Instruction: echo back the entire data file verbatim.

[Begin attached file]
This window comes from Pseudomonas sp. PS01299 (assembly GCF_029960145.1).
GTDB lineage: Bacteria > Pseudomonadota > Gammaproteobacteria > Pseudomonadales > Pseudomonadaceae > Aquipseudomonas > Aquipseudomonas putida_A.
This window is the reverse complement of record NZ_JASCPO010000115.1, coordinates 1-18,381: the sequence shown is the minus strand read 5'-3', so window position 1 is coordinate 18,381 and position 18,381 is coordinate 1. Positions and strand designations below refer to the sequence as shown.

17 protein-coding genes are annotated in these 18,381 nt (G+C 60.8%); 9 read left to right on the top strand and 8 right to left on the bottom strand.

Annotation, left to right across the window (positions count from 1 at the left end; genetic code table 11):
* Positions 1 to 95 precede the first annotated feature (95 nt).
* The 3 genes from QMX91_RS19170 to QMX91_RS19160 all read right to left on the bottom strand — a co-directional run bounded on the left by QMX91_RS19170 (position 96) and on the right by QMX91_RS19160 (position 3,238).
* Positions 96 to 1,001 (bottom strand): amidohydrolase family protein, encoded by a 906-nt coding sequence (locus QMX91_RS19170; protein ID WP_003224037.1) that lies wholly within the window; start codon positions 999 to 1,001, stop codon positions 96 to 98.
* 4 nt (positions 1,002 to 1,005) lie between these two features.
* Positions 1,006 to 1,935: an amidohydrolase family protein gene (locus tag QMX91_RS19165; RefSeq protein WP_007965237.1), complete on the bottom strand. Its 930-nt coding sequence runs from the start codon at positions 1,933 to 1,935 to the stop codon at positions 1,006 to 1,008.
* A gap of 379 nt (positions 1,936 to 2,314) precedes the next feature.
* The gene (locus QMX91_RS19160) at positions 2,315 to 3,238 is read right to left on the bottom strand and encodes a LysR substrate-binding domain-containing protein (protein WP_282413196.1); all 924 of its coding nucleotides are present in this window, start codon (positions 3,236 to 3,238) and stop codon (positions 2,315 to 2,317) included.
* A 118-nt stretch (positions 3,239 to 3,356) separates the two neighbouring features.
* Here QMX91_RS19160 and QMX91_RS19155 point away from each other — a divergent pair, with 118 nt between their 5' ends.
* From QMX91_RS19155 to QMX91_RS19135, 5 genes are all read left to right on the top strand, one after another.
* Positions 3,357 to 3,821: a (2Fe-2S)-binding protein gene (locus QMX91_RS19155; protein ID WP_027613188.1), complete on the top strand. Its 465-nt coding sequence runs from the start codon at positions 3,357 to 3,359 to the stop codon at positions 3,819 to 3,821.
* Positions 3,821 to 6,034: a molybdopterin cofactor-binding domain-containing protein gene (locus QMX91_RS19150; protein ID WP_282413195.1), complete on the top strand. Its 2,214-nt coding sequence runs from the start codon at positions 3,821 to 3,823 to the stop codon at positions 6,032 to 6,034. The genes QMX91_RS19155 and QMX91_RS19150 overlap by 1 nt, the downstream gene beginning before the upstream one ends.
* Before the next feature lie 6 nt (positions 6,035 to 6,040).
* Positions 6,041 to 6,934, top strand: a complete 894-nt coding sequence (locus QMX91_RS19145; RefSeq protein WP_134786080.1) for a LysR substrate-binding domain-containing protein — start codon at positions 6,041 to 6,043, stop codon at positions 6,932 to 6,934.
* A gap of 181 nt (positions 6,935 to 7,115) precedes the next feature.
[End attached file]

This window comes from Pseudomonas sp. PS01299 (assembly GCF_029960145.1).
GTDB lineage: Bacteria > Pseudomonadota > Gammaproteobacteria > Pseudomonadales > Pseudomonadaceae > Aquipseudomonas > Aquipseudomonas putida_A.
This window is the reverse complement of record NZ_JASCPO010000115.1, coordinates 1-18,381: the sequence shown is the minus strand read 5'-3', so window position 1 is coordinate 18,381 and position 18,381 is coordinate 1. Positions and strand designations below refer to the sequence as shown.

17 protein-coding genes are annotated in these 18,381 nt (G+C 60.8%); 9 read left to right on the top strand and 8 right to left on the bottom strand.

Annotation, left to right across the window (positions count from 1 at the left end; genetic code table 11):
* Positions 1 to 95 precede the first annotated feature (95 nt).
* The 3 genes from QMX91_RS19170 to QMX91_RS19160 all read right to left on the bottom strand — a co-directional run bounded on the left by QMX91_RS19170 (position 96) and on the right by QMX91_RS19160 (position 3,238).
* Positions 96 to 1,001 (bottom strand): amidohydrolase family protein, encoded by a 906-nt coding sequence (locus QMX91_RS19170; protein ID WP_003224037.1) that lies wholly within the window; start codon positions 999 to 1,001, stop codon positions 96 to 98.
* 4 nt (positions 1,002 to 1,005) lie between these two features.
* Positions 1,006 to 1,935: an amidohydrolase family protein gene (locus tag QMX91_RS19165; RefSeq protein WP_007965237.1), complete on the bottom strand. Its 930-nt coding sequence runs from the start codon at positions 1,933 to 1,935 to the stop codon at positions 1,006 to 1,008.
* A gap of 379 nt (positions 1,936 to 2,314) precedes the next feature.
* The gene (locus QMX91_RS19160) at positions 2,315 to 3,238 is read right to left on the bottom strand and encodes a LysR substrate-binding domain-containing protein (protein WP_282413196.1); all 924 of its coding nucleotides are present in this window, start codon (positions 3,236 to 3,238) and stop codon (positions 2,315 to 2,317) included.
* A 118-nt stretch (positions 3,239 to 3,356) separates the two neighbouring features.
* Here QMX91_RS19160 and QMX91_RS19155 point away from each other — a divergent pair, with 118 nt between their 5' ends.
* From QMX91_RS19155 to QMX91_RS19135, 5 genes are all read left to right on the top strand, one after another.
* Positions 3,357 to 3,821: a (2Fe-2S)-binding protein gene (locus QMX91_RS19155; protein ID WP_027613188.1), complete on the top strand. Its 465-nt coding sequence runs from the start codon at positions 3,357 to 3,359 to the stop codon at positions 3,819 to 3,821.
* Positions 3,821 to 6,034: a molybdopterin cofactor-binding domain-containing protein gene (locus QMX91_RS19150; protein ID WP_282413195.1), complete on the top strand. Its 2,214-nt coding sequence runs from the start codon at positions 3,821 to 3,823 to the stop codon at positions 6,032 to 6,034. The genes QMX91_RS19155 and QMX91_RS19150 overlap by 1 nt, the downstream gene beginning before the upstream one ends.
* Before the next feature lie 6 nt (positions 6,035 to 6,040).
* Positions 6,041 to 6,934, top strand: a complete 894-nt coding sequence (locus QMX91_RS19145; RefSeq protein WP_134786080.1) for a LysR substrate-binding domain-containing protein — start codon at positions 6,041 to 6,043, stop codon at positions 6,932 to 6,934.
* A gap of 181 nt (positions 6,935 to 7,115) precedes the next feature.